I continued to feel depressed about my inability to perform on stage - the one time when it "counts"!! - until the next afternoon.  Then I watched a Christmas parade, bought a hat, had some hot chocolate, taught a yoga class, and realized that what happened on stage didn't really matter.  I tried analyzing what happened, but just ended up running around in mental circles - "Did I try too hard?  Did I not try hard enough?  Was I over-confident?  Was I over confident?  Did I care to much?  Should I have cared more?  Am I thinking about this too much?!?"  Oh, whatever.  Forget it!

The fact is, I'm still really happy that I competed, because it gave me such good motivation to develop my practice.  I liked doing a little bit of extra practice after class, and I'm going to try to stick with that next year.  (Christmas vacation, of course, is an anything-goes time zone!)  I'm really excited to get back into a regular schedule of advanced class.  I feel like I'm on the verge of lots of tiny breakthroughs.  It's been almost six months now (!!!) since I finished teacher training, and my traumatized body finally feels "normal" again (thank you hamstrings), so it's time to move things forward!  By this time next year, I will be best friends with crane and full standing bow, and you can hold me to that.  Also, all the students and teachers at the studio were really sweet and supportive of me competing, and now a whole bunch of people are interested in doing it next year.  Yay, we can be a team!!  That will be so much fun.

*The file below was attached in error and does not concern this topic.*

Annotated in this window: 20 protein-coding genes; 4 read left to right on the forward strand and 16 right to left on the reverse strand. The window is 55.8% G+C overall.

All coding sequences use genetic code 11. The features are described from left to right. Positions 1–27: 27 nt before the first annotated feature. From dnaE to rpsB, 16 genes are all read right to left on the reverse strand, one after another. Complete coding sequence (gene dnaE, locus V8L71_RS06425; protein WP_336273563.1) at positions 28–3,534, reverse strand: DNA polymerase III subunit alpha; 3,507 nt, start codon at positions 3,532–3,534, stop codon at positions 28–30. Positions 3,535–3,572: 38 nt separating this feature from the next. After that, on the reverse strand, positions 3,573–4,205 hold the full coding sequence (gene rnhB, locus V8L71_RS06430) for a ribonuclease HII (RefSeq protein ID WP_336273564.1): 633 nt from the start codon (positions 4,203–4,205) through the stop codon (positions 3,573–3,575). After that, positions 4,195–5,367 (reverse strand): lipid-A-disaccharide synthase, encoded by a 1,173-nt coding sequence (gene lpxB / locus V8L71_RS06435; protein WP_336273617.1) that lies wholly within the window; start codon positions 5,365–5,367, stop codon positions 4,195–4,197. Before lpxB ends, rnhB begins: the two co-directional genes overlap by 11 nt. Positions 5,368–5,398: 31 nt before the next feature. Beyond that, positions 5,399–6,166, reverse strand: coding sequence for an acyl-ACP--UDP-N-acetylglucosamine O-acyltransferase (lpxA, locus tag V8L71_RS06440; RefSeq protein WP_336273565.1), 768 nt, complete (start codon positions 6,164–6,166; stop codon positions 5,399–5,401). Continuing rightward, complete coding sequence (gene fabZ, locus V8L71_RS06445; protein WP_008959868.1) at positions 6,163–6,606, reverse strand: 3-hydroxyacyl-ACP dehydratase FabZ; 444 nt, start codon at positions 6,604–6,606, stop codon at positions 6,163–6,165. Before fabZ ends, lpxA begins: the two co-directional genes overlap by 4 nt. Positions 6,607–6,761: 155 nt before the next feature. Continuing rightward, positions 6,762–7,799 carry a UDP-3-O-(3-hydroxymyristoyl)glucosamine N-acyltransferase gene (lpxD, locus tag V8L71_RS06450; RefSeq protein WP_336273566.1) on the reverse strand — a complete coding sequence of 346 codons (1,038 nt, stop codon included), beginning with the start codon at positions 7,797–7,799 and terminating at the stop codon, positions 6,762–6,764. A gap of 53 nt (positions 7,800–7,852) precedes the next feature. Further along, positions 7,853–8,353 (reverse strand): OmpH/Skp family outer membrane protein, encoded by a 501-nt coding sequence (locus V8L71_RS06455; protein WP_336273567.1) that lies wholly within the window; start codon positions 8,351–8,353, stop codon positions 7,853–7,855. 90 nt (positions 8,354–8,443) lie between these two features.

Plus, it's kind of hilarious when things go completely wrong.  Nothing got hurt (except for my pride), I definitely had a new experience, and I managed to get people excited about competing!  And it makes a good story!

Next on the agenda: I'm heading up to Massachusetts for the holidays next weekend, hooray!  I'll have several great opportunities to teach for different studio owners and get feedback on my class while I'm up there.  (I'm psyched and just a little bit nervous that D is finally gonna take my class!)  Maybe I should go crack open that old dialogue...


Footnote:  Just for the sake of my poor bruised pride, here is a picture of my standing bow pulling pose that I took 2 days after the competition.  It's not totally locked out here, but please note these two developments: my grip isn't sliding down and my shoulder is really on my chin.  (Those have always my two biggest issues in this posture.)  I'm happy about this.  I can't wait to do it on stage next year!!


Footnote #2:  This post was written under the influence of "Hyperbole and a Half"Amazing hilarious blog, definitely worth a read.  Don't try to read it while you're drinking water.

No comments: